Gross negligence can constitute gross misconduct
03 February 2017 #Termination
In Adesokan v Sainsbury’s Supermarkets Ltd, the Court of Appeal upheld a High Court decision that a failure to act can, in certain situations, amount to gross misconduct.
Mr Adesokan (A), a Regional Operations Manager, became aware that a HR Partner had sent an email to store managers suggesting ways they may influence the results of the company’s ‘Talkback’ staff survey. He asked the HR Partner to clarify what he meant with the managers but did not check that the HR Partner did this and, upon learning this had not been done, did not do anything about it himself or alert senior management. He was subsequently dismissed for gross misconduct and claimed wrongful dismissal.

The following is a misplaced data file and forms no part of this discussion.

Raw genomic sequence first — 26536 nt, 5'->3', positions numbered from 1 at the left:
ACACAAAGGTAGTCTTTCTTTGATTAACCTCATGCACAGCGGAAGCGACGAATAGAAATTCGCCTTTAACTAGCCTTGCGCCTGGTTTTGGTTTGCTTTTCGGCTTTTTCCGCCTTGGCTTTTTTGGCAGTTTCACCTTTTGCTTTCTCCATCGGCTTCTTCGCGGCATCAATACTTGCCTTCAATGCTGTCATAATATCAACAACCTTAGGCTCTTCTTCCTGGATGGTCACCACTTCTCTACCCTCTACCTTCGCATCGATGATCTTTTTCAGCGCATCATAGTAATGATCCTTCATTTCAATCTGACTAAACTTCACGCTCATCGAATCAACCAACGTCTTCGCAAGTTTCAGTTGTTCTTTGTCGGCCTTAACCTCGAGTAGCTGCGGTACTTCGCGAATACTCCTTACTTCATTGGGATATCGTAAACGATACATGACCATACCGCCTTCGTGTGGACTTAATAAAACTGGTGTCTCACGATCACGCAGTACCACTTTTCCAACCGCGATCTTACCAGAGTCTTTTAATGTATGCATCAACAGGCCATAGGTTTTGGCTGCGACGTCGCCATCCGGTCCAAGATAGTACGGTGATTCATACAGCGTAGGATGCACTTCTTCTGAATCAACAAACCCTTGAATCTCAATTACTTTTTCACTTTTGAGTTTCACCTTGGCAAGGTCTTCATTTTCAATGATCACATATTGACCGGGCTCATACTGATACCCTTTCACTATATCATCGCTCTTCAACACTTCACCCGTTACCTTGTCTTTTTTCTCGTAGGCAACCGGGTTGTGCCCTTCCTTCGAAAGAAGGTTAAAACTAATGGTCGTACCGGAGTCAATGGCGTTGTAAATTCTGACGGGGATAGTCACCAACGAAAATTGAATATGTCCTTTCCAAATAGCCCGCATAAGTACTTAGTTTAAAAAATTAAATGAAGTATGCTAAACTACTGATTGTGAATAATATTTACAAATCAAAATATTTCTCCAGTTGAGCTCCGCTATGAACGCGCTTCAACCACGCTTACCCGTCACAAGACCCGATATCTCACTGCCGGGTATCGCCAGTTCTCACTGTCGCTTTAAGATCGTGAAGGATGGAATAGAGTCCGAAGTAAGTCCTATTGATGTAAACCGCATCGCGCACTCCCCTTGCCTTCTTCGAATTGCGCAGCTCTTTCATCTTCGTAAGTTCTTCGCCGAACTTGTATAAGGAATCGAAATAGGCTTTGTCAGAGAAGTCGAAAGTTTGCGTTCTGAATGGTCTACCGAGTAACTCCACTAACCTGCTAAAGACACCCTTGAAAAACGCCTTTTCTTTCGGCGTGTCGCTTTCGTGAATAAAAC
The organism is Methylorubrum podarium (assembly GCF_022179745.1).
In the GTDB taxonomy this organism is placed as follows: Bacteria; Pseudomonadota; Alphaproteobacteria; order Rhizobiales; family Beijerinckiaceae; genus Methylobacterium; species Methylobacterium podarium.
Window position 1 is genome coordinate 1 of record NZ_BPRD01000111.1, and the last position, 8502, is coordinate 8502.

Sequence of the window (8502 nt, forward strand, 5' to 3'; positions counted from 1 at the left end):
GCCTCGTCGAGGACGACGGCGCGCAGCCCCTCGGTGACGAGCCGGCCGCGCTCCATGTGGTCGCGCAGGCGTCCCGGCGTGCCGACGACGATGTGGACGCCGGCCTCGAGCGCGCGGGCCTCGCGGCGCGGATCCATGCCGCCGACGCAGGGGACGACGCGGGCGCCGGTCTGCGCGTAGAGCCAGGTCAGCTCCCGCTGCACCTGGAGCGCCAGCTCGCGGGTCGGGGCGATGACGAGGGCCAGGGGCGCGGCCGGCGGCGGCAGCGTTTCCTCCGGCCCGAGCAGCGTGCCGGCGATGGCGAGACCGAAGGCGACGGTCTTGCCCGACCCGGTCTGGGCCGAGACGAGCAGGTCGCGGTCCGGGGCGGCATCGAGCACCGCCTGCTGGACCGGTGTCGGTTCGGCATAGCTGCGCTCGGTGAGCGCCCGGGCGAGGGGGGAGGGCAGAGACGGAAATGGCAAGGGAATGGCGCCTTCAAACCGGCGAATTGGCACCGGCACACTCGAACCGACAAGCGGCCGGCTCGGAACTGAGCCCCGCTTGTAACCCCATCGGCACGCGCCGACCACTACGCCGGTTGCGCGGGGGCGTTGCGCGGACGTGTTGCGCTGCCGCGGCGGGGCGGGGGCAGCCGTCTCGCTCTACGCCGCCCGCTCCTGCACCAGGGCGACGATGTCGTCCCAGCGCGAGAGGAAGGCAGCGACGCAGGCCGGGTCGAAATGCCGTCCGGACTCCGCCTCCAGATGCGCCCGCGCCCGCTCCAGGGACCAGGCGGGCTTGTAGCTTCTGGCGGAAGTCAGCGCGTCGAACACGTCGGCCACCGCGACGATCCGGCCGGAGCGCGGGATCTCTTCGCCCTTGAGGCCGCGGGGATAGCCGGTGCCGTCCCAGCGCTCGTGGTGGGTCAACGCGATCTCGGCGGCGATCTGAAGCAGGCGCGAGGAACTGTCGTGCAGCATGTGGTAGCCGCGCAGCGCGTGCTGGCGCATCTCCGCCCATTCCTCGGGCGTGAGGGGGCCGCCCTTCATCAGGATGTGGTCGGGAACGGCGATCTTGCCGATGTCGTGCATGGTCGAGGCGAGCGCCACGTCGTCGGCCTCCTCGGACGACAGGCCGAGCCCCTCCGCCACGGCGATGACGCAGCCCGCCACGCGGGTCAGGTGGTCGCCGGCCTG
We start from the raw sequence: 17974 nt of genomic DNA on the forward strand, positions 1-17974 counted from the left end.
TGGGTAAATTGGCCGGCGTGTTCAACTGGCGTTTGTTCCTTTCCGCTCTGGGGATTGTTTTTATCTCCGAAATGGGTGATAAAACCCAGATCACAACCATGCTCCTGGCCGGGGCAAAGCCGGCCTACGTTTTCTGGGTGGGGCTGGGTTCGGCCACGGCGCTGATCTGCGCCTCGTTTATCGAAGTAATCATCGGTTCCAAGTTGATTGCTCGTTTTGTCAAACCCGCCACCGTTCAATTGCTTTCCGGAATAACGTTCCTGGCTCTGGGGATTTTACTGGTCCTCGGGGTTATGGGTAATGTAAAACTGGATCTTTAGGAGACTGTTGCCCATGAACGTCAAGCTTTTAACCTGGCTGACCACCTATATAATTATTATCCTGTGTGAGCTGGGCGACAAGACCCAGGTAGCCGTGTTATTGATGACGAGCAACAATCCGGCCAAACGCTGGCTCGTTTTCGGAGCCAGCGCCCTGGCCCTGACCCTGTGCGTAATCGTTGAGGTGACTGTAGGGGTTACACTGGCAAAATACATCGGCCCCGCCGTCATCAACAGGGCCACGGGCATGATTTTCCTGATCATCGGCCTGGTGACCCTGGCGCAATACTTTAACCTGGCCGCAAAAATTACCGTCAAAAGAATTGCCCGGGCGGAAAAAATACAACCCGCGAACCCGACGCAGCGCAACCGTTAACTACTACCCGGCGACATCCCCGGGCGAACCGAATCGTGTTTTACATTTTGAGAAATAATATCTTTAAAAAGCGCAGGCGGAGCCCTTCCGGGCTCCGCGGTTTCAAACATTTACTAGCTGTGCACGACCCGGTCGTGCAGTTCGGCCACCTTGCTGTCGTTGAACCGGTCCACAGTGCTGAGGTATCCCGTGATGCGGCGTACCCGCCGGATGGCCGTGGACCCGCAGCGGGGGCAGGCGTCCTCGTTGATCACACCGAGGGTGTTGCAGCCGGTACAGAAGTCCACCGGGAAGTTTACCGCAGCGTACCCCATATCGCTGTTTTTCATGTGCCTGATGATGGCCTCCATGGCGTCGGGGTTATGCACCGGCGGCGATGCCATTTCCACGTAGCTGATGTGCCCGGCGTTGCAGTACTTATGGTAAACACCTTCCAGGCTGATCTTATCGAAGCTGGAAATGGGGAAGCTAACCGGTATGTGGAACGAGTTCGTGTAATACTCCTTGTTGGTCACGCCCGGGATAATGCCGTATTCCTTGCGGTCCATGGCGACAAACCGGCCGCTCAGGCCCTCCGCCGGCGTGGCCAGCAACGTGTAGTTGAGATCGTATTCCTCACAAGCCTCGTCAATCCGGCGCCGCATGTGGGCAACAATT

The High Court held that even though A’s inaction was not deliberate, his negligence had seriously damaged the company’s trust and confidence in him and did amount to gross misconduct. A appealed.
The Court of Appeal agreed with the High Court. Whilst it did comment that it will be rare for gross misconduct to be found where there is a failure to act without an intentional decision; as a matter of law, gross negligence can amount to gross misconduct. Here, A’s seniority justified the dismissal.
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